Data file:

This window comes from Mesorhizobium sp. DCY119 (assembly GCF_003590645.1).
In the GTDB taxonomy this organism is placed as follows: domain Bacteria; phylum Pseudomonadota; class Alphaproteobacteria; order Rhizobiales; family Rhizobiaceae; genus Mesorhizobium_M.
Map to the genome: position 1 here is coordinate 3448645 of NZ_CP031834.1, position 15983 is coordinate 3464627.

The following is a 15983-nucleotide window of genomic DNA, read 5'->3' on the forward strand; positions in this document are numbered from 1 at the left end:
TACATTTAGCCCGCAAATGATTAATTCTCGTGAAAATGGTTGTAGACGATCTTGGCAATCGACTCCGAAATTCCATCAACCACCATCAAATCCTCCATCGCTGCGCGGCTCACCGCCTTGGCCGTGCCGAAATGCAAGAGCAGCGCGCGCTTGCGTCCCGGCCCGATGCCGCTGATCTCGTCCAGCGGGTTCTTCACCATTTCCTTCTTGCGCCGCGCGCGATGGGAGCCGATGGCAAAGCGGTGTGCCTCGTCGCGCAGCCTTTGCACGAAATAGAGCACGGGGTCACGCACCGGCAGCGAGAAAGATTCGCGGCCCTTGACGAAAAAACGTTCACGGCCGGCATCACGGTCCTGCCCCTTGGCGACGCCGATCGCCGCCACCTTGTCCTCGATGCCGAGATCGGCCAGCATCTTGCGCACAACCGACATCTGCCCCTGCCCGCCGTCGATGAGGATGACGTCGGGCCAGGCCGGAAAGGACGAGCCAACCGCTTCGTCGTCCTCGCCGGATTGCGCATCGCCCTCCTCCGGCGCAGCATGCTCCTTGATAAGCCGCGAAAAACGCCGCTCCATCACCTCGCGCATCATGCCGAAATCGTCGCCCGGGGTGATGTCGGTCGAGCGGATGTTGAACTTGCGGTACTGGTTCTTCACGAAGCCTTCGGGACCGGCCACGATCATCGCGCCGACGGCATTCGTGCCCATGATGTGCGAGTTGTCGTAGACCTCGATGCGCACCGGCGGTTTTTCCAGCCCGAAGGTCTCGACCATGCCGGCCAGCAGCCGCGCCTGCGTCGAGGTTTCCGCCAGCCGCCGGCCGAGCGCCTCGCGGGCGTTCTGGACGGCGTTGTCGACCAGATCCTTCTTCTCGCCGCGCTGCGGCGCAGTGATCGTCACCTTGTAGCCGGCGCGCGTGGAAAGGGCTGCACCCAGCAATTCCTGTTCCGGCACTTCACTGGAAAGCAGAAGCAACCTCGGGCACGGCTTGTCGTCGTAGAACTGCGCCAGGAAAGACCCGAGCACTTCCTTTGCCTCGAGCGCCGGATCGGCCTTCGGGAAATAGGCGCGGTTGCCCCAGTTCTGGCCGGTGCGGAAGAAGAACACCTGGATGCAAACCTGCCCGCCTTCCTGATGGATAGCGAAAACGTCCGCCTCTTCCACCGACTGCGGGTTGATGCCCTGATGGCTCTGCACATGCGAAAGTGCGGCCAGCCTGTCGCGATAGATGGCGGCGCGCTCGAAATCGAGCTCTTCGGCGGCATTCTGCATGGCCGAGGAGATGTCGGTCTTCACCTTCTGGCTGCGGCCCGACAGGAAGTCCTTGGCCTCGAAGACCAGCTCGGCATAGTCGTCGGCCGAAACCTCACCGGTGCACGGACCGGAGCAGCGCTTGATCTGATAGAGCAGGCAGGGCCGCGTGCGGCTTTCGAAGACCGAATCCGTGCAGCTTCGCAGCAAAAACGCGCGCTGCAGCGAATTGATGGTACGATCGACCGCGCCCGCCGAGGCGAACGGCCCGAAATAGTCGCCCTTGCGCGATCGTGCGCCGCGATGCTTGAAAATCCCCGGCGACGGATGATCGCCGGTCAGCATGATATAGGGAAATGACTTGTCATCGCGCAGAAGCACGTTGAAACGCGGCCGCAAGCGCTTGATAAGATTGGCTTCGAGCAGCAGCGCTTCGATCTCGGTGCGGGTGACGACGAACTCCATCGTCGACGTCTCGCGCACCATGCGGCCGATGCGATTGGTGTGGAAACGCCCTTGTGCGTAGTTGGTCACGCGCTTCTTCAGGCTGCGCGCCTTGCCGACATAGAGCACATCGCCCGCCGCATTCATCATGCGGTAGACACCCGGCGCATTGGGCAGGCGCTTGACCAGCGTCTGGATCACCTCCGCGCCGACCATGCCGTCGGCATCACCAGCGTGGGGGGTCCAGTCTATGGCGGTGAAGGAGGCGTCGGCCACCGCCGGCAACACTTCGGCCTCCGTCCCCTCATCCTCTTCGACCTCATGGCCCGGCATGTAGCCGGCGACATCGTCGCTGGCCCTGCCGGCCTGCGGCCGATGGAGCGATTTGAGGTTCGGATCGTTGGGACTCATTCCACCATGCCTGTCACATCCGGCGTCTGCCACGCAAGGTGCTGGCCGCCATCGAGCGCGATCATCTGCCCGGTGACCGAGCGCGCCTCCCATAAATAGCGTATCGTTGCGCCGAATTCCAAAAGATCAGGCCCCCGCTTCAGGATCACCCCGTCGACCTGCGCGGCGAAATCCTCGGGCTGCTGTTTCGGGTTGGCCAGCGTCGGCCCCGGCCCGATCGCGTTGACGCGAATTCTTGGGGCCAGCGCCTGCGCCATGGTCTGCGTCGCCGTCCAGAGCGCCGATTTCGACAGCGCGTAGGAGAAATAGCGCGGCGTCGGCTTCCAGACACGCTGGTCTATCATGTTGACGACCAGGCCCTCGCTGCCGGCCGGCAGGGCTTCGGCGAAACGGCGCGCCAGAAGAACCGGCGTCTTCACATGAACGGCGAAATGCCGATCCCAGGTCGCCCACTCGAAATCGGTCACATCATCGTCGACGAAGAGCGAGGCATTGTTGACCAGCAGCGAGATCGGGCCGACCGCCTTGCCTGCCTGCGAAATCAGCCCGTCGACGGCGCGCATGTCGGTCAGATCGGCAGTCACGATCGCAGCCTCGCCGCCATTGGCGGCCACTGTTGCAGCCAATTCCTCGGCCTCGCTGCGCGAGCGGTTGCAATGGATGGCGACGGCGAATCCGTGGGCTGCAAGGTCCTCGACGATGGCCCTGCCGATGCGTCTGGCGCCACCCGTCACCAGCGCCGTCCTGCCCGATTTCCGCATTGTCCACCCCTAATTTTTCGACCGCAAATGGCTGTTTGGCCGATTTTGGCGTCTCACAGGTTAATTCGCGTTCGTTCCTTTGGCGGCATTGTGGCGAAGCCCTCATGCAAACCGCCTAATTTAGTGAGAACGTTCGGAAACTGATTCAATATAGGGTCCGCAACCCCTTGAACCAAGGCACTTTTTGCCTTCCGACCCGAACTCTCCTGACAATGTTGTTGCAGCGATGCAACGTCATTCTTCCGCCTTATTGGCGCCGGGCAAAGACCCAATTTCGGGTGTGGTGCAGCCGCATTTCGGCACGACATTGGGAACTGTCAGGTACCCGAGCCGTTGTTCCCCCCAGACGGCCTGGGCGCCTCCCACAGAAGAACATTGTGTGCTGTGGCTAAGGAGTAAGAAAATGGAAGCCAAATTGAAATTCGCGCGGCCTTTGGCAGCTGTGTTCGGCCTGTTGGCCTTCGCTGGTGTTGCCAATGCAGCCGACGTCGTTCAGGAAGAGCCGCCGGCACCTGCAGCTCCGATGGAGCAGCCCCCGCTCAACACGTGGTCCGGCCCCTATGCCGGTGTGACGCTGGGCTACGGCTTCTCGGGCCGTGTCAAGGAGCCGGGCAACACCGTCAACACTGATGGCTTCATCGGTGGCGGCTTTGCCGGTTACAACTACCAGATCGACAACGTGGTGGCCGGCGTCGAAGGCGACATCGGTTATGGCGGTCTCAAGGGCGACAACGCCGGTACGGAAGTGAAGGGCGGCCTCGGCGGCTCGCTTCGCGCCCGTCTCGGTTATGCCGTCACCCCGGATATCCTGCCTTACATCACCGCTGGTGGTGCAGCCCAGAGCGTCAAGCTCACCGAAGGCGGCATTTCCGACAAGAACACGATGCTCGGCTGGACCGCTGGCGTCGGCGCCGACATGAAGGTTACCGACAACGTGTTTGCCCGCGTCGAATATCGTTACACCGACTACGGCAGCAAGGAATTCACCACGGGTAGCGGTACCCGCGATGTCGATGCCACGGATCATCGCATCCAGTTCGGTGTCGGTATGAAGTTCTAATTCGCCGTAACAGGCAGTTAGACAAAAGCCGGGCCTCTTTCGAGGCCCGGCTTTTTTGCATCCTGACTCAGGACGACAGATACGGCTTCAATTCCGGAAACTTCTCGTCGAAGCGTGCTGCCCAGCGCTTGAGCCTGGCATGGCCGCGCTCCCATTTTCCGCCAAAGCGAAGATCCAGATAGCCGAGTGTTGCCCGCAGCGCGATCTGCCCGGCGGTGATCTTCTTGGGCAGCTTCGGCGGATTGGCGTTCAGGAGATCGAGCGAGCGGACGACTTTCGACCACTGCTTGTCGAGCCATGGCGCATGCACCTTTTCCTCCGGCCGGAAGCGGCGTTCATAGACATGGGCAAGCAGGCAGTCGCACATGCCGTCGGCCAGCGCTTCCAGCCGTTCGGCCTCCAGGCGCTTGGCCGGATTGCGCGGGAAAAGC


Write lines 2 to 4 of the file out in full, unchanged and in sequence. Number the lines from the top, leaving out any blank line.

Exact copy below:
In the GTDB taxonomy this organism is placed as follows: domain Bacteria; phylum Pseudomonadota; class Alphaproteobacteria; order Rhizobiales; family Rhizobiaceae; genus Mesorhizobium_M.
Map to the genome: position 1 here is coordinate 3448645 of NZ_CP031834.1, position 15983 is coordinate 3464627.

The following is a 15983-nucleotide window of genomic DNA, read 5'->3' on the forward strand; positions in this document are numbered from 1 at the left end: